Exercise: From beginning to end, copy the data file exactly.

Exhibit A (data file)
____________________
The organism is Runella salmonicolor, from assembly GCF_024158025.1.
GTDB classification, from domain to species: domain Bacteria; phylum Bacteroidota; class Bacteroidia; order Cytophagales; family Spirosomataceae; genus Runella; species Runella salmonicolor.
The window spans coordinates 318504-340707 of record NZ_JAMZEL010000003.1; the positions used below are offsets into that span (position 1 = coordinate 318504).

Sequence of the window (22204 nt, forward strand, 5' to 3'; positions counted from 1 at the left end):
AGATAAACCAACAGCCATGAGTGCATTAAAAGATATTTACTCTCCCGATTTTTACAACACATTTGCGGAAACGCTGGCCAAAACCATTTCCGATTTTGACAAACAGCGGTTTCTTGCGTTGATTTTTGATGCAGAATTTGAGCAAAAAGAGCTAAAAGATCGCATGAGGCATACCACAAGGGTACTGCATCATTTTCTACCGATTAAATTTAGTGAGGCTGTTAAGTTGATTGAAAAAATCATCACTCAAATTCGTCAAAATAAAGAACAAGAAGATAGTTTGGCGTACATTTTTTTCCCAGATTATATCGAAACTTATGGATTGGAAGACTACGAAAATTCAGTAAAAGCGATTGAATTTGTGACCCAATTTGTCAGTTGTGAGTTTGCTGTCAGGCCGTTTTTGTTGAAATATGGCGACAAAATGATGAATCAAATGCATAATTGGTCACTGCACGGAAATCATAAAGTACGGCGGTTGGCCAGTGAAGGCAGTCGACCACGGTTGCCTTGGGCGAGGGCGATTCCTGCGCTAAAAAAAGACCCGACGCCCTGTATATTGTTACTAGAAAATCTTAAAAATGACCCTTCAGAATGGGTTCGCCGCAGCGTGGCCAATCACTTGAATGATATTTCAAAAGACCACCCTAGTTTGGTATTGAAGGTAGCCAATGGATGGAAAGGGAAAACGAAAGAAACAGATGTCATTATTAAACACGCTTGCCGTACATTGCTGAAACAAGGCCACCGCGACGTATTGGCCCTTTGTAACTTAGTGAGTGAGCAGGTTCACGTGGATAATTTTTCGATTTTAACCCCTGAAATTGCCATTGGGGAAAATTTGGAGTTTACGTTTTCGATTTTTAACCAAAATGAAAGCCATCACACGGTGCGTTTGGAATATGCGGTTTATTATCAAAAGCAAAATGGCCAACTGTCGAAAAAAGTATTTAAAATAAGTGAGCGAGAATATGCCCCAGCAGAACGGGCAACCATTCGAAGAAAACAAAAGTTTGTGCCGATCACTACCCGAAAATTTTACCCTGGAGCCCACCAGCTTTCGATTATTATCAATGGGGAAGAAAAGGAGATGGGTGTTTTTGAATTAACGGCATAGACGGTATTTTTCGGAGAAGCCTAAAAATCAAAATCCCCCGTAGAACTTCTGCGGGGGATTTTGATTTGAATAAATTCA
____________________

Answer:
The organism is Runella salmonicolor, from assembly GCF_024158025.1.
GTDB classification, from domain to species: domain Bacteria; phylum Bacteroidota; class Bacteroidia; order Cytophagales; family Spirosomataceae; genus Runella; species Runella salmonicolor.
The window spans coordinates 318504-340707 of record NZ_JAMZEL010000003.1; the positions used below are offsets into that span (position 1 = coordinate 318504).

Sequence of the window (22204 nt, forward strand, 5' to 3'; positions counted from 1 at the left end):
AGATAAACCAACAGCCATGAGTGCATTAAAAGATATTTACTCTCCCGATTTTTACAACACATTTGCGGAAACGCTGGCCAAAACCATTTCCGATTTTGACAAACAGCGGTTTCTTGCGTTGATTTTTGATGCAGAATTTGAGCAAAAAGAGCTAAAAGATCGCATGAGGCATACCACAAGGGTACTGCATCATTTTCTACCGATTAAATTTAGTGAGGCTGTTAAGTTGATTGAAAAAATCATCACTCAAATTCGTCAAAATAAAGAACAAGAAGATAGTTTGGCGTACATTTTTTTCCCAGATTATATCGAAACTTATGGATTGGAAGACTACGAAAATTCAGTAAAAGCGATTGAATTTGTGACCCAATTTGTCAGTTGTGAGTTTGCTGTCAGGCCGTTTTTGTTGAAATATGGCGACAAAATGATGAATCAAATGCATAATTGGTCACTGCACGGAAATCATAAAGTACGGCGGTTGGCCAGTGAAGGCAGTCGACCACGGTTGCCTTGGGCGAGGGCGATTCCTGCGCTAAAAAAAGACCCGACGCCCTGTATATTGTTACTAGAAAATCTTAAAAATGACCCTTCAGAATGGGTTCGCCGCAGCGTGGCCAATCACTTGAATGATATTTCAAAAGACCACCCTAGTTTGGTATTGAAGGTAGCCAATGGATGGAAAGGGAAAACGAAAGAAACAGATGTCATTATTAAACACGCTTGCCGTACATTGCTGAAACAAGGCCACCGCGACGTATTGGCCCTTTGTAACTTAGTGAGTGAGCAGGTTCACGTGGATAATTTTTCGATTTTAACCCCTGAAATTGCCATTGGGGAAAATTTGGAGTTTACGTTTTCGATTTTTAACCAAAATGAAAGCCATCACACGGTGCGTTTGGAATATGCGGTTTATTATCAAAAGCAAAATGGCCAACTGTCGAAAAAAGTATTTAAAATAAGTGAGCGAGAATATGCCCCAGCAGAACGGGCAACCATTCGAAGAAAACAAAAGTTTGTGCCGATCACTACCCGAAAATTTTACCCTGGAGCCCACCAGCTTTCGATTATTATCAATGGGGAAGAAAAGGAGATGGGTGTTTTTGAATTAACGGCATAGACGGTATTTTTCGGAGAAGCCTAAAAATCAAAATCCCCCGTAGAACTTCTGCGGGGGATTTTGATTTGAATAAATTCA